SAN ANTONIO — Kawhi Leonard is so advanced defensively for a rookie that he’s guarding a three-time scoring champion in the playoffs.
He has also vastly improved his outside shot, lowering his release point and getting more arc on the ball.
“Now I just wish he knew our plays,” San Antonio Spurs Coach Gregg Popovich quipped.
Oh, right. That.
Leonard shouldn’t take it personally. Getting zinged by Popovich means you’re one of the guys.
And Leonard seems to be fitting in just fine with a no-frills franchise that does little besides win, win, win.
“I’m just living in the moment,” he said after Game 2 of the Western Conference finals. “I have a great group of guys behind me and Coach has been great by just helping me move forward and get better.”
Leonard’s development continued on a national stage during San Antonio’s 120-111 victory Tuesday, which gave the Spurs a 20th consecutive triumph dating to the regular season and a 2-0 lead in the best-of-seven series against the Oklahoma City Thunder. Game 3 is Thursday in Oklahoma City.
The 6-foot-7 Spurs forward scored a playoff-high 18 points Tuesday on seven-for-12 shooting, including three of six from beyond the three-point arc, to go with 10 rebounds and two blocks. It was Leonard’s fifth career double-double and first in the playoffs.
The Thunder certainly couldn’t tell if Leonard was having any issues with his knowledge of the playbook.
There was a nifty move for a dunk along the baseline after taking a pass from Tony Parker. There were a couple of open three-pointers in the corner.
The exclamation point came with 17 seconds left in the game. Leonard went in for a dunk in which he was hacked by James Harden, resulting in a three-point play after Leonard converted the free throw.
It was nothing new, really.
“Kawhi has been playing great all season long for us,” Parker said. “Every round he’s been playing great, guarding the best guy on the other team. I’m not very surprised.”
Leonard averaged 7.9 points and 5.1 rebounds during the regular season, becoming a first team all-rookie selection.
The 20-year-old has had his first-year hiccups as well. Popovich primarily went with veteran forward Stephen Jackson instead of Leonard in the fourth quarter of Game 1 after Oklahoma City’s Kevin Durant scored eight points in the third quarter.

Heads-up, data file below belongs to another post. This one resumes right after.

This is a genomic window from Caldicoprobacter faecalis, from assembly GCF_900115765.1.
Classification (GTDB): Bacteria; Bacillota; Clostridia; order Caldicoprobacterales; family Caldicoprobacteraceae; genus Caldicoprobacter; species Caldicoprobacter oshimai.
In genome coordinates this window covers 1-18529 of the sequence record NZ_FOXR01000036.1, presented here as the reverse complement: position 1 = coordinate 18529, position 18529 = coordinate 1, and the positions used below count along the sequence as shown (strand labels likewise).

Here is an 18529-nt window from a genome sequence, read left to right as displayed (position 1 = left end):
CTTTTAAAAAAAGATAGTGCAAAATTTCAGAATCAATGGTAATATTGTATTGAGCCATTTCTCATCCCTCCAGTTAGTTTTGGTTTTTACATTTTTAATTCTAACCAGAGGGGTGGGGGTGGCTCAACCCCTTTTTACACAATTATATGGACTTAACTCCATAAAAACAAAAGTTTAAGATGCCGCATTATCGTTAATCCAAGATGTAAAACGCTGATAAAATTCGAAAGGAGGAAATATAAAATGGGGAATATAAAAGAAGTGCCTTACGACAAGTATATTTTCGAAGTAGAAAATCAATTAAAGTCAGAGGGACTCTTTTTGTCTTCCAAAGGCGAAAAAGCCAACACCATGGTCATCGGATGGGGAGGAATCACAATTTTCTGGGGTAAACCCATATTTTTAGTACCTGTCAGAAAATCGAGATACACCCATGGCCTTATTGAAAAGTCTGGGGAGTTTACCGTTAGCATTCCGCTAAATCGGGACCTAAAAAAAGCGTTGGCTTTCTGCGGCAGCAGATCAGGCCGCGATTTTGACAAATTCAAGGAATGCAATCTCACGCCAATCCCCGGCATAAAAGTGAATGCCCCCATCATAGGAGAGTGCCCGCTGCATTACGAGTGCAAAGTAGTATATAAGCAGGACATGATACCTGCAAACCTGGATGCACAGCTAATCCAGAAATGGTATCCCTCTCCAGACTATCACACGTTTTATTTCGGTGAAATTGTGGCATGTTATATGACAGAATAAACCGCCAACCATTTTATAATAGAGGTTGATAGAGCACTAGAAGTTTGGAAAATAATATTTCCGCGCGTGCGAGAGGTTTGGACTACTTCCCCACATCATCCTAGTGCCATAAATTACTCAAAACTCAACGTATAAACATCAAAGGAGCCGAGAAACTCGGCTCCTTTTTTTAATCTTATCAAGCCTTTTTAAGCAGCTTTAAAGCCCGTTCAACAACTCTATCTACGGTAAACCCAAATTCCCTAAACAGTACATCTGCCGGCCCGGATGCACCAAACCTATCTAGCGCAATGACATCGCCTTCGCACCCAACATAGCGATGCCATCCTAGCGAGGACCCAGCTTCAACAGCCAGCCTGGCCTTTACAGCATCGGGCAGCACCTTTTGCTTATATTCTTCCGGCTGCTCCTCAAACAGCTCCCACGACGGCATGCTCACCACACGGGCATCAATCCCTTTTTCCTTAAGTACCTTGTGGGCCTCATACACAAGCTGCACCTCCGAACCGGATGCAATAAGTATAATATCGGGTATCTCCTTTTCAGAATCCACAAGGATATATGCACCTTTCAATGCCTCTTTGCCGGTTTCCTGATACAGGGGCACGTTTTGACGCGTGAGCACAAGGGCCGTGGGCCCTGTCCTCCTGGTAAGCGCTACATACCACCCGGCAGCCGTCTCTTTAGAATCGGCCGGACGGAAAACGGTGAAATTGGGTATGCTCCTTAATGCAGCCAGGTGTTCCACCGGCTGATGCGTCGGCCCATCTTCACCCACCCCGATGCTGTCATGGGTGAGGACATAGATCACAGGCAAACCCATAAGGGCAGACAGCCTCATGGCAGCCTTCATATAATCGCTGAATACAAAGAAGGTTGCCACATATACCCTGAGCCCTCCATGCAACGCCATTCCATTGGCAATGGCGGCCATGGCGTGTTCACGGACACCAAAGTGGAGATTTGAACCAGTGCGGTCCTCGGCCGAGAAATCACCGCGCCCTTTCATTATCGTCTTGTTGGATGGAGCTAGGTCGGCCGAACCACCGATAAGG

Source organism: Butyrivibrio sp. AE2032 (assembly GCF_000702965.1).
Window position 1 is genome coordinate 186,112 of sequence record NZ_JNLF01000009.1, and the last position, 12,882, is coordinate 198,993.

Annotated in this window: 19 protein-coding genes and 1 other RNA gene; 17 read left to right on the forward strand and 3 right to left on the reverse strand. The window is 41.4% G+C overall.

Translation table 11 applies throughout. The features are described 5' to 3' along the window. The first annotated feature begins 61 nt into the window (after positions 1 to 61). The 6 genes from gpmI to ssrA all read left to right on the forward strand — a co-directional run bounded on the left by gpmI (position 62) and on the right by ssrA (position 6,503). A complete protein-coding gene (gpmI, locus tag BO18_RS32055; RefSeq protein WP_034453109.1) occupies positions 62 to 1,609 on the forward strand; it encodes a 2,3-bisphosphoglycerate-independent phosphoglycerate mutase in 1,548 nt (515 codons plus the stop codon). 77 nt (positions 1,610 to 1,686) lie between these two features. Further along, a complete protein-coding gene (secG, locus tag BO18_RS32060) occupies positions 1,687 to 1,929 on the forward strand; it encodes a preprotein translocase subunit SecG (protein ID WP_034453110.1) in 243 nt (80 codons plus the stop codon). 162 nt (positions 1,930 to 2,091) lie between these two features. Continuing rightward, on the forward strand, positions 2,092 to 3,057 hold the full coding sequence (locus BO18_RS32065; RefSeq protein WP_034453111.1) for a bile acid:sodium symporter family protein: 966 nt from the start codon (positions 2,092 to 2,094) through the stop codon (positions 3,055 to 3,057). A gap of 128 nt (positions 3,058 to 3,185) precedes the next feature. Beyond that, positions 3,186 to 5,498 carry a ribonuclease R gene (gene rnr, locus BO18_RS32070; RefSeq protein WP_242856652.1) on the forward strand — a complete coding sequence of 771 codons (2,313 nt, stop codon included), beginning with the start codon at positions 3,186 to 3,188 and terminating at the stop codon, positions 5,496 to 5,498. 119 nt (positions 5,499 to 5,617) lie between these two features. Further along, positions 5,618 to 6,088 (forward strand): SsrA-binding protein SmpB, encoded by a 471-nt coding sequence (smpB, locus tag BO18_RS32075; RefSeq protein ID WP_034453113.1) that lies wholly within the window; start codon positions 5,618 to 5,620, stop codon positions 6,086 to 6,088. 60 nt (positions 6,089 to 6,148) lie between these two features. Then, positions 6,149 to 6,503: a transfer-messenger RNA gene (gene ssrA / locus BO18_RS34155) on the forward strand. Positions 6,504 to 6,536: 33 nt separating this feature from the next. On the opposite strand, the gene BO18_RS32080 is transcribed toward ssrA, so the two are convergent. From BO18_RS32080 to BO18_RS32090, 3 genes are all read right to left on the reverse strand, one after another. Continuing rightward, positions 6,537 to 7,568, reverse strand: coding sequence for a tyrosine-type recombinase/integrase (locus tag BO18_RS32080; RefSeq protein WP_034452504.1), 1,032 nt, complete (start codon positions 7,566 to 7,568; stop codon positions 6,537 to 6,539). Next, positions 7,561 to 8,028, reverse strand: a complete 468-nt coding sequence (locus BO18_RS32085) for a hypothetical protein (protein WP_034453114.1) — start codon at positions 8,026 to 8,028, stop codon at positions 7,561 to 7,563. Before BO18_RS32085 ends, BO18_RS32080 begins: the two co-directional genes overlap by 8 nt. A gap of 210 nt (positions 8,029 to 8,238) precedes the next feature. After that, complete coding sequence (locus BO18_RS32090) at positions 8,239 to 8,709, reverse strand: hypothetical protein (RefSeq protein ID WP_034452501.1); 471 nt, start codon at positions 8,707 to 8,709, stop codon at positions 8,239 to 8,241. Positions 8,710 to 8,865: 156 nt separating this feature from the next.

But Leonard, whose lengthy limbs give him the wingspan of a 7-footer, was back on the court late in Game 2, playing 91/2 minutes of harassing defense in the fourth quarter. Durant scored only four of his 31 points in the game’s final 12 minutes.
“Kawhi Leonard is a really quick learner,” Popovich said. “He’s got a great work ethic that’s really impressive, and he has no fear. I’ve learned as the year went along to believe in him more and more.”
Leonard has proved worthy of a coach’s trust since high school. He led King High in Riverside to a Southern Section championship and helped take San Diego State to a regional semifinal in the 2011 NCAA tournament before he was taken with the No. 15 overall pick in the draft last June.
“When the Spurs selected me I was happy,” said Leonard, who was born in Los Angeles. “I just wanted to be on a team that was winning and that I could learn from some older guys how to win in the NBA. So the situation just worked out perfect for me.”
He said veteran teammates Parker, Manu Ginobili and Tim Duncan have taught him the importance of “basic stuff” such as practicing hard, staying focused and listening to Popovich.
Now his team is only two victories from advancing to basketball’s biggest stage. Leonard remains as unfussy as ever, speaking in a subdued monotone as if he’s discussing something as ordinary as a breakfast of oatmeal.
“I’m just out there going to play hard and having fun, really, just living in the moment,” he said. “I’ll probably think about it a lot after the season.”